Tuesday, November 23rd, 2010
I’m going to be off the rest of the week for the US Thanksgiving holiday. But I’ll leave up this open thread for people to chime in with what they are most thankful for about their city.
I’ll kick it off as usual. I won’t pick just one city, but I’m thankful that across America, no matter how thriving or struggling the city, it always seem there are people passionately making it a better place. From Austin and Chicago to Detroit and Braddock and Buffalo, there’s a passionate generation of urbanist out there fighting the fight for their city. I shudder to think where we’d be without them. This gives me hope that more places that we think that are struggling are going to ultimately make a turnaround.
All the best to you and your family.
PS: I realized late yesterday that all the links to my suburbs series were to my old blog site. Here are the updated links for you that should actually work:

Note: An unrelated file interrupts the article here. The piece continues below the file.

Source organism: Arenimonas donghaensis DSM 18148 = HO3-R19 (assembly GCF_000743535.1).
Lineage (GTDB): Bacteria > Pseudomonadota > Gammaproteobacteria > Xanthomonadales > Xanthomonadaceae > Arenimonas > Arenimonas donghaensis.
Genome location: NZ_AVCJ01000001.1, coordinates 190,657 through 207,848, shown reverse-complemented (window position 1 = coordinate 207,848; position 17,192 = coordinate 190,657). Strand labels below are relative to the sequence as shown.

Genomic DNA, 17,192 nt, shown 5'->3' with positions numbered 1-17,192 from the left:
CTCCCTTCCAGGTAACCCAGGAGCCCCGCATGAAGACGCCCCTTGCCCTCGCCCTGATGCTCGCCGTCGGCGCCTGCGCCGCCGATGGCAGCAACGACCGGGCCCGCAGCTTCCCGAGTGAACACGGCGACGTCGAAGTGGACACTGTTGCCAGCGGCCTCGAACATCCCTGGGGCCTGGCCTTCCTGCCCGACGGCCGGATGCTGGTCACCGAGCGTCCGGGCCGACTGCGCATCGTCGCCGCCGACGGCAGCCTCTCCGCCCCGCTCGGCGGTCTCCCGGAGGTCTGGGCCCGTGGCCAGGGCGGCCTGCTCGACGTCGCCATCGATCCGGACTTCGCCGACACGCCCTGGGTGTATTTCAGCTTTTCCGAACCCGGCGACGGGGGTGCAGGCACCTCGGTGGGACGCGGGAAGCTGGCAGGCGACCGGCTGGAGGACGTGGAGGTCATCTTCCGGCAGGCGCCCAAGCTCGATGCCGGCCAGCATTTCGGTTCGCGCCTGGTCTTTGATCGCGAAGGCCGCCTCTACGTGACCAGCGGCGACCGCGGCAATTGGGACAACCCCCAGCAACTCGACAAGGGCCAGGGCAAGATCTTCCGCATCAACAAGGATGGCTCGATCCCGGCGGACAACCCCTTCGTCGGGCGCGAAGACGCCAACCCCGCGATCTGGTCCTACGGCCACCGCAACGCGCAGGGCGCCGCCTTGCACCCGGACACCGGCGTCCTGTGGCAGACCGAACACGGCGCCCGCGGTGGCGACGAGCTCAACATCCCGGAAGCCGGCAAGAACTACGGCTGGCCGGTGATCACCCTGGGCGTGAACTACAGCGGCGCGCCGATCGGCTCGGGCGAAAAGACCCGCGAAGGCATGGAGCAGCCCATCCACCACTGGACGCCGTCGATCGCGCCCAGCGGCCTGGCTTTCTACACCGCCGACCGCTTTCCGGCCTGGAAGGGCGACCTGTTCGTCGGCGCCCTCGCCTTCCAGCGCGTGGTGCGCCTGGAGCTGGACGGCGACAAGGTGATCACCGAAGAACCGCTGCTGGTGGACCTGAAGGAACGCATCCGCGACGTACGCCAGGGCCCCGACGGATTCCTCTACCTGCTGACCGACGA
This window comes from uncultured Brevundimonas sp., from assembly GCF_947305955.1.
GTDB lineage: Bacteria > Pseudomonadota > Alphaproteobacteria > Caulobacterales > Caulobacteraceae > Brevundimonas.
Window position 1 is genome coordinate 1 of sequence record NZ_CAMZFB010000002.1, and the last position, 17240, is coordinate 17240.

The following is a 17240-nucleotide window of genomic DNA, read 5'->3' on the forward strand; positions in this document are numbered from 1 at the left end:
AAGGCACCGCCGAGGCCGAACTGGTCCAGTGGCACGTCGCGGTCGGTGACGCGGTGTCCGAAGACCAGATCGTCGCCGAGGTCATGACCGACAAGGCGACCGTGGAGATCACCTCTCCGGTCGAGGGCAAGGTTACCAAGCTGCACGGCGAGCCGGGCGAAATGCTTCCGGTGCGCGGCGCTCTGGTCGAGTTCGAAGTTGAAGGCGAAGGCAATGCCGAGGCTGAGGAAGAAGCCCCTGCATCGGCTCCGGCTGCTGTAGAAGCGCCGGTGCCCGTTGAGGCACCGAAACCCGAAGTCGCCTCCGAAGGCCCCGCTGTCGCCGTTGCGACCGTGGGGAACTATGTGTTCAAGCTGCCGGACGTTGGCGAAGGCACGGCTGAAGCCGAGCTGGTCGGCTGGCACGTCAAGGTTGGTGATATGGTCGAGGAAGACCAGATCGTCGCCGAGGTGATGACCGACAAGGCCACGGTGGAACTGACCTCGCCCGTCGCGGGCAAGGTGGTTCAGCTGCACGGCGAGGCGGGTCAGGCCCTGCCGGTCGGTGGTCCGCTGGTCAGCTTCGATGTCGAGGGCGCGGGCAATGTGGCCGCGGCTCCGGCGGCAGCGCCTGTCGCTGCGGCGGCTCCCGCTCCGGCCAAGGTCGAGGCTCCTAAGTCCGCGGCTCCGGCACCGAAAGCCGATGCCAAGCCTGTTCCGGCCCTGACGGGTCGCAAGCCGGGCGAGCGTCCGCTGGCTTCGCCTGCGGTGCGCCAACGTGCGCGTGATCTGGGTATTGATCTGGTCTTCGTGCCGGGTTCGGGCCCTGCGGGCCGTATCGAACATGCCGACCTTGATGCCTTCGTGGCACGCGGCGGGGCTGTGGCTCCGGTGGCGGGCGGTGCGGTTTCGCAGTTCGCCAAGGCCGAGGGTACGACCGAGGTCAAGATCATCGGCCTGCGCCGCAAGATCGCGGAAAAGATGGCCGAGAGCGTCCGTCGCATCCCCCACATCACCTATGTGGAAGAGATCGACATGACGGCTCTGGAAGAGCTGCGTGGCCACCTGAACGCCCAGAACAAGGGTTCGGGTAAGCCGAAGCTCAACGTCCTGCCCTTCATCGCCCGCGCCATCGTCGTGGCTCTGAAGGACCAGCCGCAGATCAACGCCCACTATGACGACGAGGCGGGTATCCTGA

The Urban State of Mind: Meditations on the City is the first Urbanophile e-book, featuring provocative essays on the key issues facing our cities, including innovation, talent attraction and brain drain, global soft power, sustainability, economic development, and localism. Included are 28 carefully curated essays out of nearly 1,200 posts in the first seven years of the Urbanophile, plus 9 original pieces. It's great for anyone who cares about our cities.
Telestrian Data Terminal
A production of the Urbanophile, Telestrian is the fastest, easiest, and best way to access public data about cities and regions, with totally unique features like the ability to create thematic maps with no technical knowledge and easy to use place to place migration data. It's a great way to support the Urbanophile, but more importantly it can save you tons of time and deliver huge value and capabilities to you and your organization.
About the Urbanophile
Aaron M. Renn is an opinion-leading urban analyst, consultant, speaker, and writer on a mission to help America’s cities thrive and find sustainable success in the 21st century.